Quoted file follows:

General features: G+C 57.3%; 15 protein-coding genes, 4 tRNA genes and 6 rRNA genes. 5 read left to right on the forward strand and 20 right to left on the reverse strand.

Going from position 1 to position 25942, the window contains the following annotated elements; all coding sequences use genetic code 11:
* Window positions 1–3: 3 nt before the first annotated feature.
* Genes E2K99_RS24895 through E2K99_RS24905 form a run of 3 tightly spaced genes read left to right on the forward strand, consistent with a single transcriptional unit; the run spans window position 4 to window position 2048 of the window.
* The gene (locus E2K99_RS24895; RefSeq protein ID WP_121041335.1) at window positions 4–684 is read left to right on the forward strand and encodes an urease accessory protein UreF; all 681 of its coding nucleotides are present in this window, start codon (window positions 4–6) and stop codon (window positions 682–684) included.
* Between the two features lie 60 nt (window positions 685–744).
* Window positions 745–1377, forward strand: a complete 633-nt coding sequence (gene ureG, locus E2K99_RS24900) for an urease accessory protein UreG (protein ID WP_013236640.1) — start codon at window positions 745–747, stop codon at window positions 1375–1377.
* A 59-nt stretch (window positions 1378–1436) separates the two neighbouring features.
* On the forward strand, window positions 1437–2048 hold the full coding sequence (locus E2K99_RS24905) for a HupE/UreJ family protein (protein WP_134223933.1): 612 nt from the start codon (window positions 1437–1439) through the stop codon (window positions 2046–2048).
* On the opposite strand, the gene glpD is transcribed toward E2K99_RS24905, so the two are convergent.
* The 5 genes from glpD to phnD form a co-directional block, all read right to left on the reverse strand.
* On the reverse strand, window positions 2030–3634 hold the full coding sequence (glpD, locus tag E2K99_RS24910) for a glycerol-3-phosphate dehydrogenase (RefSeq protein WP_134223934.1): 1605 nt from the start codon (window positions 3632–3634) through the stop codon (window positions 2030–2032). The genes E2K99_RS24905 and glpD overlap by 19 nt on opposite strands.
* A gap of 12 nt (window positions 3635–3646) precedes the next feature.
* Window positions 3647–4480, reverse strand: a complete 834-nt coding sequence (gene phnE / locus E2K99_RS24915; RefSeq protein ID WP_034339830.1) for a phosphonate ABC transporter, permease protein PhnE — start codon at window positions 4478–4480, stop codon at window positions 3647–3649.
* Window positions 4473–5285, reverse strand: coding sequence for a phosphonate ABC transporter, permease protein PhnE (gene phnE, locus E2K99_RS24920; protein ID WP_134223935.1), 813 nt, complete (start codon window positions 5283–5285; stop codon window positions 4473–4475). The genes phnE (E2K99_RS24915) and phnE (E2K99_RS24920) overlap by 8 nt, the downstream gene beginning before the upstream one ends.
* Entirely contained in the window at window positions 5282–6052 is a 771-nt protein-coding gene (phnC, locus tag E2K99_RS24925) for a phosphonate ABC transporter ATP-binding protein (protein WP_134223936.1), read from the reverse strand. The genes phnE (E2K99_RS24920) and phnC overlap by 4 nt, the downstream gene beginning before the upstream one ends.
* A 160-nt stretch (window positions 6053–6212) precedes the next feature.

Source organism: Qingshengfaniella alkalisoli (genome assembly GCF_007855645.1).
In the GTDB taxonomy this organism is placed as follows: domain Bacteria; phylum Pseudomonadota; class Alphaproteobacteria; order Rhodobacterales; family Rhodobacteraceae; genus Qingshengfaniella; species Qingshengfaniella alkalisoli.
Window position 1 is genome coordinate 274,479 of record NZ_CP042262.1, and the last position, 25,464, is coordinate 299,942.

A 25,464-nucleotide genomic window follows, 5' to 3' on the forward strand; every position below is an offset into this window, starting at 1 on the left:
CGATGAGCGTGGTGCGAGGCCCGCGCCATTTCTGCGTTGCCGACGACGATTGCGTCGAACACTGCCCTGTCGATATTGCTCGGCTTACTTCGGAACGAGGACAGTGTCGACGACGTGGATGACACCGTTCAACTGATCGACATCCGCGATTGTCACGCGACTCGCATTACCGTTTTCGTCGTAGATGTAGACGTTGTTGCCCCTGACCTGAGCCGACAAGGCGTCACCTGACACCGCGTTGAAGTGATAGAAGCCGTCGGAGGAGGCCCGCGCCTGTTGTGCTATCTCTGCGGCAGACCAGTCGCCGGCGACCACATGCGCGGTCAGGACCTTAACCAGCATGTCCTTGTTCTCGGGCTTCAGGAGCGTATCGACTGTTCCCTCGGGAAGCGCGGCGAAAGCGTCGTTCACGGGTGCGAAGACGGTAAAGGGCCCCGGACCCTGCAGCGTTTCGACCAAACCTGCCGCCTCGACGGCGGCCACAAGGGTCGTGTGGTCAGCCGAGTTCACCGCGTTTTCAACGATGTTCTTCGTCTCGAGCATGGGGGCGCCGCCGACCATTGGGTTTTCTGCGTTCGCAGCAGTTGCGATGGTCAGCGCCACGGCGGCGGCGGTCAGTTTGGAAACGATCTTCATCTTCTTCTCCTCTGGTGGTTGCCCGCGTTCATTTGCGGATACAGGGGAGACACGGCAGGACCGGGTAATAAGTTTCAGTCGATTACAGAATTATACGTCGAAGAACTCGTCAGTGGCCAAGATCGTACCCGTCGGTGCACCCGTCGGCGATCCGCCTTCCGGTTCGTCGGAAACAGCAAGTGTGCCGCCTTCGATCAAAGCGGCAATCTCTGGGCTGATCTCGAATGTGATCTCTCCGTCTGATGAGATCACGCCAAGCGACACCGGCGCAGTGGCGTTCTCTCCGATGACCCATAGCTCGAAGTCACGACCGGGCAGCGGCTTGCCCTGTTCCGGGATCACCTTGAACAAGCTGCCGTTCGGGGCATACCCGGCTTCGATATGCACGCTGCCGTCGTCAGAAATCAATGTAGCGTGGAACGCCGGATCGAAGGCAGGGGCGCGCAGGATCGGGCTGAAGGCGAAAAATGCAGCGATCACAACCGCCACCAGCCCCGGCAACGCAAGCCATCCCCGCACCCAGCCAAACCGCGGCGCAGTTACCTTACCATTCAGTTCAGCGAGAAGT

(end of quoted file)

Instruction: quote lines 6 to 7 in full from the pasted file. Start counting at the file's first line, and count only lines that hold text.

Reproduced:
* Between the two features lie 60 nt (window positions 685–744).
* Window positions 745–1377, forward strand: a complete 633-nt coding sequence (gene ureG, locus E2K99_RS24900) for an urease accessory protein UreG (protein ID WP_013236640.1) — start codon at window positions 745–747, stop codon at window positions 1375–1377.